To compensate for the larger rolling diameter of the 35-inch wheels, the final-drive ratio in the diffs has been shortened to 4.11:1. This Bison is powered by the Duramax 2.8-litre diesel engine we are familiar with in Australia, and it gets the Americans excited because it’s the only diesel engine offered in this class of truck there. The sound, feel and the performance of the engine is all very familiar to us, and none of those 500Nm are lost to the bigger tyres.

One of the things we love about driving AEV trucks is that, not only do they perform well off road, they drive just like an OE-stock vehicle on the highway. Most AEV vehicles run Bilstein shocks, so they ride better than stock.

The AEV350 retains the DSSV dampers and features none of the pitching and wallowing that many lifted vehicles exhibit, and there are no unusual noises coming from underneath; just comfortable highway cruising, with the BFGs humming beneath. This comes from AEV’s philosophy of using the minimum lift possible and keeping the suspension geometry as close to OE as possible. Even on some of the company’s bigger Jeep and Ram rigs that roll on 37- and 40-inch tyres, the trucks still ride and steer as good as factory ... and in most cases, better.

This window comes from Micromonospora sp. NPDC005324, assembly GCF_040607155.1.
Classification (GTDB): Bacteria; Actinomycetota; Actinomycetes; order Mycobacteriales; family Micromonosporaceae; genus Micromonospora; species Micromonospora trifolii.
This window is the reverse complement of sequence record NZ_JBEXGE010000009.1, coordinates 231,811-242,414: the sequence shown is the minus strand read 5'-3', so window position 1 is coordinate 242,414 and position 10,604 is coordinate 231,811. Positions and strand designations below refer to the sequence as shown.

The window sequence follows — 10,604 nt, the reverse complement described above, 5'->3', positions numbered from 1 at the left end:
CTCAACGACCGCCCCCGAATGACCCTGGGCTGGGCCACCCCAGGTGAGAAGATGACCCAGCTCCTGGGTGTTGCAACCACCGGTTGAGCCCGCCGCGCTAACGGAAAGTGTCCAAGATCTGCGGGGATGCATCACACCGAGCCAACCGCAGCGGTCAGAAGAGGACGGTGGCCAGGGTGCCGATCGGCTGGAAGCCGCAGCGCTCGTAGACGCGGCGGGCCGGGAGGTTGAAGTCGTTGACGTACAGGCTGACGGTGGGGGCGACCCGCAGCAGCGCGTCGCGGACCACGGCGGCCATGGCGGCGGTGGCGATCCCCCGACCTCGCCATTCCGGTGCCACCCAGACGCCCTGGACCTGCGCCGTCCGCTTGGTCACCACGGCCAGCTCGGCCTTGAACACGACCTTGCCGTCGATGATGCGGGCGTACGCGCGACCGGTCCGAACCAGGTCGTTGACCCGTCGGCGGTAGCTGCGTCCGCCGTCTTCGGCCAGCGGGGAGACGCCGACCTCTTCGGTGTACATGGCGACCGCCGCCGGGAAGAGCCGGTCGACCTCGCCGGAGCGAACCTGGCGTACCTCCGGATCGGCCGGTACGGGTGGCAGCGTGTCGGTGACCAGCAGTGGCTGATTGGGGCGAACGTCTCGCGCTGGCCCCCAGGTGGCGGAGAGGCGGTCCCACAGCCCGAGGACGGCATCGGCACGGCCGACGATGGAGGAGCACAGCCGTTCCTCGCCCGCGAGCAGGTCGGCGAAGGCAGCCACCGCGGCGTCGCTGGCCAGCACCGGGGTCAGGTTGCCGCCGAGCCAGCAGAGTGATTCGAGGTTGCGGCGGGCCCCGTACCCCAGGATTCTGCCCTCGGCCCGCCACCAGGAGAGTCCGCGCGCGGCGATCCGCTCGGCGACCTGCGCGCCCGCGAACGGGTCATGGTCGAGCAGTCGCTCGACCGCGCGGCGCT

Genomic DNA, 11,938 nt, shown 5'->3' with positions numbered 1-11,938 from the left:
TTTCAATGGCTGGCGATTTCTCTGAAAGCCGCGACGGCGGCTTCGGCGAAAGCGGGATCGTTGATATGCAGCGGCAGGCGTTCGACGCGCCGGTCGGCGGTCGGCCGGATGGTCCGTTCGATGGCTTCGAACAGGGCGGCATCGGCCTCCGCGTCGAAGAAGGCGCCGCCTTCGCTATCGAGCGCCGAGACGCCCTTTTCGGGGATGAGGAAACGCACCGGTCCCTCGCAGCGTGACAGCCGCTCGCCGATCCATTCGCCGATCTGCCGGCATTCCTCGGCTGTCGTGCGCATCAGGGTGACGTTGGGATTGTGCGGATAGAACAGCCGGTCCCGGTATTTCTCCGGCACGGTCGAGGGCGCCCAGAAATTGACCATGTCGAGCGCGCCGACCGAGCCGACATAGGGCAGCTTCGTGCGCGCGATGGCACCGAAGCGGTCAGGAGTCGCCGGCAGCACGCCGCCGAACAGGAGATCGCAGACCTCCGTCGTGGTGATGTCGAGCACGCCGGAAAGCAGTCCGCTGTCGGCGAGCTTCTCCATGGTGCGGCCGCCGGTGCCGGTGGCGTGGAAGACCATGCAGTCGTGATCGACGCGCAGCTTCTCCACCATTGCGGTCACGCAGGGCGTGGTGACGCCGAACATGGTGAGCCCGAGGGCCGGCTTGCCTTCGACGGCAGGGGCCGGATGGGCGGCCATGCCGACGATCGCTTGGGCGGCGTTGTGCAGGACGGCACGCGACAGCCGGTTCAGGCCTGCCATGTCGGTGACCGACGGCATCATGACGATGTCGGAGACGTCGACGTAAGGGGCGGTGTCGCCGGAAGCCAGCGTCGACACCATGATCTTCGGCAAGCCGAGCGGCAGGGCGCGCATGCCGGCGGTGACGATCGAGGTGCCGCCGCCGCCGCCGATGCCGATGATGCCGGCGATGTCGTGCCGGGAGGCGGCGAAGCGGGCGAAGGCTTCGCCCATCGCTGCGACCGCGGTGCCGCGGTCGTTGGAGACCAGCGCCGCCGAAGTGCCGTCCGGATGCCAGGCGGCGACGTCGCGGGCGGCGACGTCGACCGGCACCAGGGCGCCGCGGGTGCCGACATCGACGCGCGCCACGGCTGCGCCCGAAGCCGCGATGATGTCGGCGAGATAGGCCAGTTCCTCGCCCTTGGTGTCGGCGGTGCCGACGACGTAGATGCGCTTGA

The wheels on the SEMA ’19 Bison are AEV’s Crestone DualSport alloys that can be used with or without a beadlock. They are US-DOT approved, but using beadlocks on the street is legal in some US states and not others – and not at all here in Australia. The beadlocks are best saved for off-road use, and a feature of the Crestone wheels is that AEV offers a protection ring that can be fitted in place of the beadlock ring to protect the rim from kerb or rock scrapes.

The one issue with fitting 35s to the Colorado is finding a spot to mount the spare; the bed mount in this vehicle was a prototype, and the production version that will soon be available looks a bit different.